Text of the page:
We have to teach our kids to make the connection between eating right and feeling good. No-one likes to spend the whole school day feeling tired and sick, but hey don’t always recognize that their food choices make all the difference. You have to be creative. Lunchmeat is easy to pack but it’s not a great choice unless you get the good stuff, which can be expensive. Organic nut butters are better than peanut butter; jelly is mostly sugar, and white bread is just garbage.
It’s Not Always Easy
You have to get creative. I have seen parents send hot meals or cold leftovers in insulated bags, but some kids can’t be trusted not to lose them. You know your kids and what they can handle. Use your creative mind to find solutions; don’t just default to “I don’t know what to do.” It’s too important to throw up your hands in defeat.
I’m one of those crazy people who thinks we should be getting all of our nutrients directly from our food supply, but I also realize that most of the food in America (even organic vegetables) have been stripped of most of their nutrients through poor soil management practices. I also know how hard it can be to get kids to even eat vegetables until you have thoroughly trained them to do so (kids act out what they see modeled, parents).
That said, I can recommend a couple of vitamin and mineral supplements that you can give your kids can take to get the nutrients they need as their bodies grow.
Kids in school should keep their immune systems operating a peak performance to keep viruses at bay. That includes taking a supplement with strong Vitamin C and Vitamin D components, and plenty of magnesium, zinc, and potassium. I also recommend that your family takes a daily probiotic to maintain a healthy gut flora, which is the centerpiece of your immune system. If you call or email my office, I’ll share my thoughts with you. I don’t like to advocate for one brand or another in public because nutrition is a personalized issue. I like to give custom advice once I understand a little more about you and your unique wellness needs.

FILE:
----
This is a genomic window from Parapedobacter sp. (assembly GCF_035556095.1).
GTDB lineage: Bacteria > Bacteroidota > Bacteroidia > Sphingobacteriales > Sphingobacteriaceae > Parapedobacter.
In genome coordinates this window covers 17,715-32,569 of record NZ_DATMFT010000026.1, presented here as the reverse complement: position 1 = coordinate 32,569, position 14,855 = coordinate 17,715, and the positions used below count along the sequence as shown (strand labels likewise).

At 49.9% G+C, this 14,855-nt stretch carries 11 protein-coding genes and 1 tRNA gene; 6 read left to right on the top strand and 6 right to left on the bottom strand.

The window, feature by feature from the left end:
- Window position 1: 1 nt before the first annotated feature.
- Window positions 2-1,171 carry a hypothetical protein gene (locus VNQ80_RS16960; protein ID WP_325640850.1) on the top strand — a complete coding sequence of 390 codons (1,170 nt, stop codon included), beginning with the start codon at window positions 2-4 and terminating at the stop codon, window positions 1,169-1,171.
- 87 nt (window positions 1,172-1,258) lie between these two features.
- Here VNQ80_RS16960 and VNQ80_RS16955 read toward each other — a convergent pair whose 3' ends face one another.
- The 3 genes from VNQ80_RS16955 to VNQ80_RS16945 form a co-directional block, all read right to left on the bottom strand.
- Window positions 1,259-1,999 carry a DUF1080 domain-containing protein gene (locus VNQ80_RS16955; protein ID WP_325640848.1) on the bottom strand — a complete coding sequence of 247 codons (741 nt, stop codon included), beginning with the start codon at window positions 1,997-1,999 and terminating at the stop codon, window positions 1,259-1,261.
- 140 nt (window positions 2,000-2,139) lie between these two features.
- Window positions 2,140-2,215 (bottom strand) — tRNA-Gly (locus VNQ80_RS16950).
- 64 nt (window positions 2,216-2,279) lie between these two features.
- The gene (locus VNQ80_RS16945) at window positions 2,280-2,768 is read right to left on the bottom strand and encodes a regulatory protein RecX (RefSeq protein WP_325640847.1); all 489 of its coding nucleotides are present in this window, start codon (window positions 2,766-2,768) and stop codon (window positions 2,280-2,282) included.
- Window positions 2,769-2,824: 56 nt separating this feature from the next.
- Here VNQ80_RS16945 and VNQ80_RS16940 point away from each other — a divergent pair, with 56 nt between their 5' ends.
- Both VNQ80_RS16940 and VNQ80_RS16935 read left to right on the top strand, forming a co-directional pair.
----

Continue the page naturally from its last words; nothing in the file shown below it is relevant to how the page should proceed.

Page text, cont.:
One of the biggest failures of public education is the decision by many school districts to remove physical activity from their daily curriculum. This has been going on gradually for 60 years or more, and the result is a spiraling epidemic of childhood obesity.
If your school doesn’t offer a daily period of physical activity, enroll them in an after-school program where they can run around at least a little bit. Take them out for a walk after school. Look around at the resources in your life: community education programs, family members or adults you trust.
I understand that there are a lot of single parents who read my blog and I don’t want you to feel bad because you’re in a difficult situation. You have a family to feed and I know you are working like a machine to provide. That makes it hard to set aside time for physical activity. I also know that some neighborhoods aren’t the best for letting your kids run around unattended. Write down the resources you have around you and get creative. What can you do with what you have available to get your kids some daily physical activity?
I don’t remember taking a big, bulky backpack to school every day when I was a kid. Nowadays, the kids have bags full of textbooks, notebooks, laptops, and other things that weigh up to 30 pounds!! Plus, many kids don’t think it’s cool to wear their backpacks balanced across both shoulders, so they sling them over one shoulder. That’s setting them up for serious back problems later.